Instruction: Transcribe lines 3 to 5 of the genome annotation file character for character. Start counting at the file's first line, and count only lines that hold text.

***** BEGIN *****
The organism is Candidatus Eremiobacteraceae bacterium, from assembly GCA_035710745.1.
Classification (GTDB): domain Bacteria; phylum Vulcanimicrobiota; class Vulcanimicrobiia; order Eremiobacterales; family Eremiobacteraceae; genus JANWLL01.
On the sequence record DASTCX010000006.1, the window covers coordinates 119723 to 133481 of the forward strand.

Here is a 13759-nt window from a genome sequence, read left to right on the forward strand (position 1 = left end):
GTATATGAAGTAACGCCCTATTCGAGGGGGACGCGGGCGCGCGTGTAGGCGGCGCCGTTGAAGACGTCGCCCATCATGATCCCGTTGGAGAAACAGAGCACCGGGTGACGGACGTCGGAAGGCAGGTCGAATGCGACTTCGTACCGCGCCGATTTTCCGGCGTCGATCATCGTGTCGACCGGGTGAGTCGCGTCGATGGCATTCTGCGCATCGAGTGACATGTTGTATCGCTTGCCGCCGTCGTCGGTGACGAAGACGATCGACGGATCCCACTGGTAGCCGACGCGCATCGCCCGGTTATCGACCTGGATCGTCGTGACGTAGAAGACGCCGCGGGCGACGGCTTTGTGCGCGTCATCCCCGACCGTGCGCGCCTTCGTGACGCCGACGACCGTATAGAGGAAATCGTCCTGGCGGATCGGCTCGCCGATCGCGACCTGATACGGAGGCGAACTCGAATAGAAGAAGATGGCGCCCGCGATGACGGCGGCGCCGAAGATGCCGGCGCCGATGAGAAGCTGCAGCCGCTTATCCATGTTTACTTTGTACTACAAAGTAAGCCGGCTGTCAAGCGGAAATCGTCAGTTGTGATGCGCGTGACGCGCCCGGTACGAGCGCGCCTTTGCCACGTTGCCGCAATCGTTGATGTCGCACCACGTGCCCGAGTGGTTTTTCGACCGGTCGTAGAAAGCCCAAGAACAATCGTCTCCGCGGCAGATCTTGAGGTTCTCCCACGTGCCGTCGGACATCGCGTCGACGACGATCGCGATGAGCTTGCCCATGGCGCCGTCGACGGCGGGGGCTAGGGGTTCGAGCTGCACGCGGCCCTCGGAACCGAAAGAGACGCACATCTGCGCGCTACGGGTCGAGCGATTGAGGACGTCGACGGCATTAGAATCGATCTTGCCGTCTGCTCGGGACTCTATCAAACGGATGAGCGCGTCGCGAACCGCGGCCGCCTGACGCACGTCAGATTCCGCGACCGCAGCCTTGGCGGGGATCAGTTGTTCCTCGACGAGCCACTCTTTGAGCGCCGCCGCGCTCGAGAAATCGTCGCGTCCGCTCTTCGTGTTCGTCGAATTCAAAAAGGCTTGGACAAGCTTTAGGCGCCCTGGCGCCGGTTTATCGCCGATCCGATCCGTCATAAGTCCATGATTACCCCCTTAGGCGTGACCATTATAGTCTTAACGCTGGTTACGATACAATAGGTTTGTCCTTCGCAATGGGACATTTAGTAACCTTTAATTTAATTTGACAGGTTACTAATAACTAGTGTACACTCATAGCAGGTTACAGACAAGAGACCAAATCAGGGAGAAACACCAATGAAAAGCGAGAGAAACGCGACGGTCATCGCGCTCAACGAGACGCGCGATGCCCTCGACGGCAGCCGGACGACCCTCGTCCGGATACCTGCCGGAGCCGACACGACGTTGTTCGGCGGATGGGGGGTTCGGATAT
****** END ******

On the sequence record DASTCX010000006.1, the window covers coordinates 119723 to 133481 of the forward strand.

Here is a 13759-nt window from a genome sequence, read left to right on the forward strand (position 1 = left end):
GTATATGAAGTAACGCCCTATTCGAGGGGGACGCGGGCGCGCGTGTAGGCGGCGCCGTTGAAGACGTCGCCCATCATGATCCCGTTGGAGAAACAGAGCACCGGGTGACGGACGTCGGAAGGCAGGTCGAATGCGACTTCGTACCGCGCCGATTTTCCGGCGTCGATCATCGTGTCGACCGGGTGAGTCGCGTCGATGGCATTCTGCGCATCGAGTGACATGTTGTATCGCTTGCCGCCGTCGTCGGTGACGAAGACGATCGACGGATCCCACTGGTAGCCGACGCGCATCGCCCGGTTATCGACCTGGATCGTCGTGACGTAGAAGACGCCGCGGGCGACGGCTTTGTGCGCGTCATCCCCGACCGTGCGCGCCTTCGTGACGCCGACGACCGTATAGAGGAAATCGTCCTGGCGGATCGGCTCGCCGATCGCGACCTGATACGGAGGCGAACTCGAATAGAAGAAGATGGCGCCCGCGATGACGGCGGCGCCGAAGATGCCGGCGCCGATGAGAAGCTGCAGCCGCTTATCCATGTTTACTTTGTACTACAAAGTAAGCCGGCTGTCAAGCGGAAATCGTCAGTTGTGATGCGCGTGACGCGCCCGGTACGAGCGCGCCTTTGCCACGTTGCCGCAATCGTTGATGTCGCACCACGTGCCCGAGTGGTTTTTCGACCGGTCGTAGAAAGCCCAAGAACAATCGTCTCCGCGGCAGATCTTGAGGTTCTCCCACGTGCCGTCGGACATCGCGTCGACGACGATCGCGATGAGCTTGCCCATGGCGCCGTCGACGGCGGGGGCTAGGGGTTCGAGCTGCACGCGGCCCTCGGAACCGAAAGAGACGCACATCTGCGCGCTACGGGTCGAGCGATTGAGGACGTCGACGGCATTAGAATCGATCTTGCCGTCTGCTCGGGACTCTATCAAACGGATGAGCGCGTCGCGAACCGCGGCCGCCTGACGCACGTCAGATTCCGCGACCGCAGCCTTGGCGGGGATCAGTTGTTCCTCGACGAGCCACTCTTTGAGCGCCGCCGCGCTCGAGAAATCGTCGCGTCCGCTCTTCGTGTTCGTCGAATTCAAAAAGGCTTGGACAAGCTTTAGGCGCCCTGGCGCCGGTTTATCGCCGATCCGATCCGTCATAAGTCCATGATTACCCCCTTAGGCGTGACCATTATAGTCTTAACGCTGGTTACGATACAATAGGTTTGTCCTTCGCAATGGGACATTTAGTAACCTTTAATTTAATTTGACAGGTTACTAATAACTAGTGTACACTCATAGCAGGTTACAGACAAGAGACCAAATCAGGGAGAAACACCAATGAAAAGCGAGAGAAACGCGACGGTCATCGCGCTCAACGAGACGCGCGATGCCCTCGACGGCAGCCGGACGACCCTCGTCCGGATACCTGCCGGAGCCGACACGACGTTGTTCGGCGGATGGGGGGTTCGGATAT